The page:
The number of ex-Muslims worldwide is growing continuously, and India, where Muslims comprise a significant minority, is no exception. With the help of the Internet, ex-Muslims in India and elsewhere are finding ways to share their thoughts and connect while retaining their anonymity.
— Anshuman Panda (@ADropInDSky) August 29, 2023
Although the rise of the Internet has made it easier for believers and religious leaders to spread the word of God to millions, it has also become easier to express disagreements regarding faith. The Internet also allows the transmission of knowledge and information in real-time, making them more accessible to millions of people.
From the Internet, a new group of people emerged. Unlike ex-Hindus or ex-Christians who had no issues being called atheists or agnostics, these people who left Islam insisted on being described as ex-Muslim.
The ex-Muslim phenomenon was initially confined to Western countries, with immigrants from Muslim-dominated West Asia seeking to fight Islam. In 2001, Iranian-Canadian Ali Sina started a website called Faith Freedom International (FFI) with the aim of "unmask[ing] Islam and help[ing] Muslims leave [the faith]."
Another major organization ex-Muslims started in the West was the Council of Ex-Muslims of Britain (CEMB), the British branch of the Germany-based Central Council of Ex-Muslims. Both organizations were founded in 2007 and became the leading force for ex-Muslims in the West.
But with the rise of YouTube, the number of Indian ex-Muslims also rose, and they began discussing Islam and the Quran and debated with Islamic clerics while keeping their identities and locations safe.
Many Muslim leaders and clerics were quick to dismiss these ex-Muslims. They described the ex-Muslim movement in India as a “stunt.” They added that their numbers are “too small to matter,” considering the predicted rise of Islam as the world’s largest religion by 2035 based on a 2017 report by the Pew Research Center.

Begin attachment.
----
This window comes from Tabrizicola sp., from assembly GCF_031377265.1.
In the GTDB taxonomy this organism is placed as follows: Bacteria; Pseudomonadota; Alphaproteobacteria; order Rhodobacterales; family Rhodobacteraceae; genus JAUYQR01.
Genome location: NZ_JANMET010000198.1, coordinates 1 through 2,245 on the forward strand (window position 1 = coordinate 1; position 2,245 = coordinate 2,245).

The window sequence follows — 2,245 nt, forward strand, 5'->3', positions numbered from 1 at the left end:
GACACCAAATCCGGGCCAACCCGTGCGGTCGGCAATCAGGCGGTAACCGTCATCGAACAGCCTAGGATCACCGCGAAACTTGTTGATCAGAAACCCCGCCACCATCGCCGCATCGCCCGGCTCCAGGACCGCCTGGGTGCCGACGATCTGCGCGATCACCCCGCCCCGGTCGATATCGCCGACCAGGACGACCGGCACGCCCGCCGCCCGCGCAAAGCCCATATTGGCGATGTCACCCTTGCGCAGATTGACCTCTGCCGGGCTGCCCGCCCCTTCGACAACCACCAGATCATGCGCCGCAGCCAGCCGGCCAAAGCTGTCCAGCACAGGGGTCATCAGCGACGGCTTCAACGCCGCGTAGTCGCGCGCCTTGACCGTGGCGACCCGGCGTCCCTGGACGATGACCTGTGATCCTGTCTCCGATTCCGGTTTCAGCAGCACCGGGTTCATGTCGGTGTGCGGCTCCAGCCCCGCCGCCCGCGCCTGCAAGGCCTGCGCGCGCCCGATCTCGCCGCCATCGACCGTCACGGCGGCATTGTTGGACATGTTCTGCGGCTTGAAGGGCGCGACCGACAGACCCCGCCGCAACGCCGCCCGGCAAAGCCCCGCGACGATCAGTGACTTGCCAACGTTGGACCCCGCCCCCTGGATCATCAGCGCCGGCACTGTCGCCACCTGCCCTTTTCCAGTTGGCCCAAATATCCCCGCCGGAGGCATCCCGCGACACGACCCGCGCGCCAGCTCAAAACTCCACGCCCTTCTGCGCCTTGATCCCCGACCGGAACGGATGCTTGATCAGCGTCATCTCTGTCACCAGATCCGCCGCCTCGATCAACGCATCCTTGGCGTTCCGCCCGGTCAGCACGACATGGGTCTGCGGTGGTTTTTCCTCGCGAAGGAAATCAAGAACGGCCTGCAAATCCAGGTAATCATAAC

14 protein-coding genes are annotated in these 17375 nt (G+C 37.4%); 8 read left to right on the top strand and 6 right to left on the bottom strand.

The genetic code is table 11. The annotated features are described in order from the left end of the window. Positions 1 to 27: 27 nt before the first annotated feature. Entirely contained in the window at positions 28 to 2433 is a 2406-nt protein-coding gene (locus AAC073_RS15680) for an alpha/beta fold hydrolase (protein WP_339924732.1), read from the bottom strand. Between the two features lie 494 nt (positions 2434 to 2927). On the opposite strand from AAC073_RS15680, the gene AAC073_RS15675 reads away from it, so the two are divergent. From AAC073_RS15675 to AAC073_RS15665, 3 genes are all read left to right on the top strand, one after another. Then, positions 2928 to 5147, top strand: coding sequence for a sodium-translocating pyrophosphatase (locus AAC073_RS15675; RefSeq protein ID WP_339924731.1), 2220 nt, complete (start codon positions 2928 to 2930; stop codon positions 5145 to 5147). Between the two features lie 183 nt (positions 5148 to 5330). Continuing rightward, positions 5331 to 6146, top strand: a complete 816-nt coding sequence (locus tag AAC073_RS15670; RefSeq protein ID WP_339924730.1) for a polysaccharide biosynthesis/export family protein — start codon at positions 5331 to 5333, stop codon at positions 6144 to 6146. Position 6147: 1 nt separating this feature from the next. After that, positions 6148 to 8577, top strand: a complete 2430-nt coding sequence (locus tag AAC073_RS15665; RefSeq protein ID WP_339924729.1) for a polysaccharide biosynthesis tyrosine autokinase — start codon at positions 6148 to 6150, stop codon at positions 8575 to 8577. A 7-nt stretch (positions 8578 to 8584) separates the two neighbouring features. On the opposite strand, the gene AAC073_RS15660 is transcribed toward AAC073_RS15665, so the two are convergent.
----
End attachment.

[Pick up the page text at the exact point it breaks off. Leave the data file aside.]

Nevertheless, a rising number of Muslims are leaving Islam, with about 23% of US adults raised as Muslims no longer identifying as members of the faith. In India, many ex-Muslims such as Kerala-based EA Jabbar and social media personalities like Ex-Muslim Sahil, Sameer, Azaad Ground, Zafar Heretic, Sachwala, and Faiz Alam continue to gain prominence. Many have used the Internet to connect with other ex-Muslims and share their ideas with the world.
For Maryam Namazie, Iranian-born writer, human rights campaigner, and leader of the Council of Ex-Muslims of Britain, the Internet is doing to Islam what the printing press has done to Christianity in the past.
Namazie said that social media has not only given young people access to “forbidden” knowledge but also helped them find like-minded friends, share their stories, and remind them that they are not alone.
Even though ex-Muslims in India and elsewhere are a growing movement, some still choose to hide under fears of being ostracized or even being killed.
“Ex-Muslims face threats primarily from the orthodox sects of Islam. For the same reason, many individuals are unwilling to come out [as ex-Muslims]. Even on social media, they are forced to hide behind fake profiles and names,” EA Jabbar said, referring to the 2017 Coimbatore killing where four people killed a 31-year-old man for his critical views on Islam.